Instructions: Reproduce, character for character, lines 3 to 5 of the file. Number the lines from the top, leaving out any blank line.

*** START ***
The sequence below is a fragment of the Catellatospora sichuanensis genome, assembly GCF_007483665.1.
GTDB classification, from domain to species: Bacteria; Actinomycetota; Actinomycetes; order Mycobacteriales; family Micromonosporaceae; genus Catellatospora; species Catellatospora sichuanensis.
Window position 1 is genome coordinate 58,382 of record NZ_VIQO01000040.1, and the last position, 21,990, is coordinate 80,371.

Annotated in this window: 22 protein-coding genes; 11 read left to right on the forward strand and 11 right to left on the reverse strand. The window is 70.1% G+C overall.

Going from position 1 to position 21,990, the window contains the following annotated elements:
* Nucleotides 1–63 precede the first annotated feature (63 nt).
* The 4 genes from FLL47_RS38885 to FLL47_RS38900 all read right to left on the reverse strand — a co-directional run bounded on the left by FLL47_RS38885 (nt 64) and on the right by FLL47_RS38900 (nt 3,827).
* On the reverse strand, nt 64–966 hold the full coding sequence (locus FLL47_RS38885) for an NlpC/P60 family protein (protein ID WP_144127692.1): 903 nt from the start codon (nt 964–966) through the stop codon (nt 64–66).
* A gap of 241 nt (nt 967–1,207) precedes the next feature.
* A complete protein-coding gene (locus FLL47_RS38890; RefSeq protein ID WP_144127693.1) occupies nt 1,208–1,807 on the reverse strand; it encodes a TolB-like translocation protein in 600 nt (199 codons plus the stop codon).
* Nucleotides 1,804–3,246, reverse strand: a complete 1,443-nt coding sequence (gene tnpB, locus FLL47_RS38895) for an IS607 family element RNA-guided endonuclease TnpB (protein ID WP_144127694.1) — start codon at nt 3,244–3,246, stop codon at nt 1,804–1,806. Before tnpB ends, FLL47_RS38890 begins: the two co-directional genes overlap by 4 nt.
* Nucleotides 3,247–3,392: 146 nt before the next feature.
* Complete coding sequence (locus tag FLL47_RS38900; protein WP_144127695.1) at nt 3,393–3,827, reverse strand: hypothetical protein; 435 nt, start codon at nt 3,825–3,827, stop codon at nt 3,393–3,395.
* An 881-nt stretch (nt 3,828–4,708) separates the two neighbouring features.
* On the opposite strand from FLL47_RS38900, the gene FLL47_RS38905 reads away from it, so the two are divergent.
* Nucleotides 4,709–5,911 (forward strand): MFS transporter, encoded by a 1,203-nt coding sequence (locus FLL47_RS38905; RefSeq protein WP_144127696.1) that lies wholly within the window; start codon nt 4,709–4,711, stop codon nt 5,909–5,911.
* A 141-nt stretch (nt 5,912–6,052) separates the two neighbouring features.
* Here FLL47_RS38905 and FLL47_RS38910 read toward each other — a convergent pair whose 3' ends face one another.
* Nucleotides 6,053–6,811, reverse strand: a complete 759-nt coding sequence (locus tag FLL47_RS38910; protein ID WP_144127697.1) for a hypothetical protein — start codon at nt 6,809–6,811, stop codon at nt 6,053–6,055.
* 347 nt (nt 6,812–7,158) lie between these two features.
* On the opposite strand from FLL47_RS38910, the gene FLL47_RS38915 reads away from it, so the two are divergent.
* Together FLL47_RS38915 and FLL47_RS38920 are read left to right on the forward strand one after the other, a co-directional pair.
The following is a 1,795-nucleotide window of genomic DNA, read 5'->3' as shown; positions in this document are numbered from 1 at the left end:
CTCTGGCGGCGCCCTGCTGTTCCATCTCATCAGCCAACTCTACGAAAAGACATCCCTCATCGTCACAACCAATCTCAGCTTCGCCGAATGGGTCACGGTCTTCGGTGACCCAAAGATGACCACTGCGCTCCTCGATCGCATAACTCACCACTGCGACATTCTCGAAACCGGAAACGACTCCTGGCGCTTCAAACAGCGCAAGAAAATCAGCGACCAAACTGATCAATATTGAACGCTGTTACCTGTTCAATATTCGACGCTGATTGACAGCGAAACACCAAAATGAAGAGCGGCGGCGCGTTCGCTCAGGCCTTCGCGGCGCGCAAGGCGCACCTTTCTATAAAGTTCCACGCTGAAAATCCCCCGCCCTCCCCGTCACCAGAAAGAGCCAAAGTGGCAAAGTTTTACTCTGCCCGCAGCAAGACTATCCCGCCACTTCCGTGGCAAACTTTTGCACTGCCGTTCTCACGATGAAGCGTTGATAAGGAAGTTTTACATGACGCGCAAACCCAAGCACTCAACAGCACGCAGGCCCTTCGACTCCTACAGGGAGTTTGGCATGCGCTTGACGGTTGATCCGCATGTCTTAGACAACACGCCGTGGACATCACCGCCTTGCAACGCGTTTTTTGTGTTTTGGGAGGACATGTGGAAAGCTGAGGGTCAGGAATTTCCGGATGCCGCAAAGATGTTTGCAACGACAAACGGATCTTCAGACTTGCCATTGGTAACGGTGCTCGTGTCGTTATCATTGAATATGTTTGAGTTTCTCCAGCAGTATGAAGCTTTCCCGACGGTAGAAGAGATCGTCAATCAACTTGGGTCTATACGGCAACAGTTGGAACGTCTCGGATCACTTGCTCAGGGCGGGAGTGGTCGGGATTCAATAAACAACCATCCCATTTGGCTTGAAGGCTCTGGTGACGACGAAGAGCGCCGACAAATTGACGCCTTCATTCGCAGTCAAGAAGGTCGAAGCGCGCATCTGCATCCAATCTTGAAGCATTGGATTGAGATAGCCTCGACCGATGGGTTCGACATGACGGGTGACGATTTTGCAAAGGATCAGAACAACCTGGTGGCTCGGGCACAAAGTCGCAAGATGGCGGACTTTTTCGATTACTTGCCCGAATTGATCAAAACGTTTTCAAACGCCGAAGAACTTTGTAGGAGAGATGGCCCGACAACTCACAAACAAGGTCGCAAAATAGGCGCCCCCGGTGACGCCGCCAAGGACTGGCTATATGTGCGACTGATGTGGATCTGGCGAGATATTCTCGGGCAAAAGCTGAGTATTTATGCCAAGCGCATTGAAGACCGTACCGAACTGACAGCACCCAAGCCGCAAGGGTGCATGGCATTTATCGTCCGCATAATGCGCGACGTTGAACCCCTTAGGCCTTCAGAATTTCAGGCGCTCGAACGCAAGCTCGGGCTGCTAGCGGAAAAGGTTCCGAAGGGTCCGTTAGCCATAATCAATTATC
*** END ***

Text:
Window position 1 is genome coordinate 58,382 of record NZ_VIQO01000040.1, and the last position, 21,990, is coordinate 80,371.

Annotated in this window: 22 protein-coding genes; 11 read left to right on the forward strand and 11 right to left on the reverse strand. The window is 70.1% G+C overall.

Going from position 1 to position 21,990, the window contains the following annotated elements: